senschuh (senschuh) wrote in gop_vs_dem,
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Happy Loyalty Day!

A Proclamation by the President of the United States of America

Americans believe that every man, woman, and child has unalienable rights, dignity, and matchless value. Advancing these ideals was the honorable vision of our Founders and the mission that helped shape this great country. On Loyalty Day, we celebrate the legacy of freedom and the shared ideals that bind us together.

Our Soldiers, Sailors, Airmen, Marines, and Coast Guardsmen demonstrate their love of country by stepping forward when America needs them most. By putting our country's security before their own, the men and women of the Armed Forces have strengthened our Nation and brought hope to millions around the world. All Americans are grateful to the members of the military and their families for their service, sacrifice, and dedication, and we are proud of their accomplishments.

Through their good works, our Nation's volunteers bear witness to their steadfast love for America, as exemplified in their commitment to service and good citizenship. Loyalty to this country brings with it a commitment to aid our family, friends, and fellow citizens all across this broad and welcoming land. These volunteers demonstrate their gratitude for the blessings of freedom by helping build a more hopeful future for our children and grandchildren. All Americans can put their loyalty into practice by learning more about the history of our country, flying the American flag, and contributing to our communities.

Two hundred and thirty-two years after the founding of our country, we remain committed to advancing freedom and renewing the values that sustain our liberty. Through the spirit and determination of our people, our Nation will prosper and our liberty will be secure.

The Congress, by Public Law 85-529, as amended, has designated May 1 of each year as "Loyalty Day." This Loyalty Day, and throughout the year, I ask all Americans to join me in reaffirming our allegiance to our Nation.

NOW, THEREFORE, I, GEORGE W. BUSH, President of the United States of America, do hereby proclaim May 1, 2008, as Loyalty Day. I call upon all people of the United States to join in support of this national observance and to display the flag of the United States on Loyalty Day as a symbol of pride in our Nation.

IN WITNESS WHEREOF, I have hereunto set my hand this twenty-second day of April, in the year of our Lord two thousand eight, and of the Independence of the United States of America the two hundred and thirty-second.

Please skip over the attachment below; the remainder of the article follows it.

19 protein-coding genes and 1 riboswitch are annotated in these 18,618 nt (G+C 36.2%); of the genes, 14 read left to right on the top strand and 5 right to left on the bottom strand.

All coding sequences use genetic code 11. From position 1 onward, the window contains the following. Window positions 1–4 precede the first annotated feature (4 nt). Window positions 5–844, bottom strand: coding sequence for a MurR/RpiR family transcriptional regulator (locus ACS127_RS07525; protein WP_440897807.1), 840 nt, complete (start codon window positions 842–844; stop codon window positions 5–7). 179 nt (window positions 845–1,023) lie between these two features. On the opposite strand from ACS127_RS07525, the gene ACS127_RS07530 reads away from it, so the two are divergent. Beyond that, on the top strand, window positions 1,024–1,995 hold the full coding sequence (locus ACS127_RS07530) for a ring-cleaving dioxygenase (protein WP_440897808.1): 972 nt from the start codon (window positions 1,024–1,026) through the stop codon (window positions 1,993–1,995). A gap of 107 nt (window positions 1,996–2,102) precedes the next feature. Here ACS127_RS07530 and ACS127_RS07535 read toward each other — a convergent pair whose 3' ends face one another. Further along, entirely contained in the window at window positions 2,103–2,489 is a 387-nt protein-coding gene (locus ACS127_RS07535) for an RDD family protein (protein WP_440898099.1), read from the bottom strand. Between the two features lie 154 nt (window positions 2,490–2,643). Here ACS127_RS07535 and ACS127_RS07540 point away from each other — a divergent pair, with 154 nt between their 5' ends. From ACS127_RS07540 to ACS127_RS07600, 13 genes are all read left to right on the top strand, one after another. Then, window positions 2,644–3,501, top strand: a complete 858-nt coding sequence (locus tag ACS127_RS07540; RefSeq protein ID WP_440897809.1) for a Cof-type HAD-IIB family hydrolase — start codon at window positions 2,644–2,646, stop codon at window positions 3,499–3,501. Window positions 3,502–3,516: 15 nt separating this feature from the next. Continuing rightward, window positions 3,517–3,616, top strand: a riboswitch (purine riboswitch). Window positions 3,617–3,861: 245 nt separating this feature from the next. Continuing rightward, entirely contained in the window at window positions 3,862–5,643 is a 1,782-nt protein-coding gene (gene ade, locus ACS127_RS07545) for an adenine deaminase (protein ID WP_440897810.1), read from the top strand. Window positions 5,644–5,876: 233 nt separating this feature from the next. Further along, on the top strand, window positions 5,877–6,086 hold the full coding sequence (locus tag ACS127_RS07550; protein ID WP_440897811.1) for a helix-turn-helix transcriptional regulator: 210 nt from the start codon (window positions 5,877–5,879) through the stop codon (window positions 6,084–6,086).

GEORGE W. BUSH
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Loyalty day. First of all, what a horseshit name. And second of all, what a horseshit idea.
Maybe if you went out and put a uniform on for your country, you'd learn better. The only horse crap I see being slung around is by people like you, that want to fight doing even the slightest thing for our armed forces. Maybe you should move to Berkley, and get it over with. I hear they have a parking space ready for you, in front of the Marine recruiting office.
Ah, the disgruntled ex-soldier. Gotta love 'em.

Find where I disrespected the Armed Forces. Nice people.
Me disgruntled? I liked serving my country. Did you? And if I go back, it certainly won't be begrudgingly. Also, I'm not an ex-Soldier (learn how to spell; Soldier and Marine are capitalized, by the way). If you're ex, then you never were, in the first place. Finding your disrespect is easy: the tone of your entire response dripped with it. You took the passage as another chance for your liberal, politicizing bullcrap, in order to find something else to beat President Bush over the head with. All that, as opposed to saying something like: "well, while I don't agree with him, politically, I do agree that the armed forces, for all their hard work (which I certainly wouldn't do), the least they deserve is a special day set aside for them, as a show of respect".

However, such polite discourse is no longer in you.

It's like the real Taudiophile died, and some liberal filled with hatred and bile hijacked his LiveJournal. You talk about me being a "...disgruntled ex-soldier..."; you should look in the mirror and find out what made you a disgruntled ex-moderate.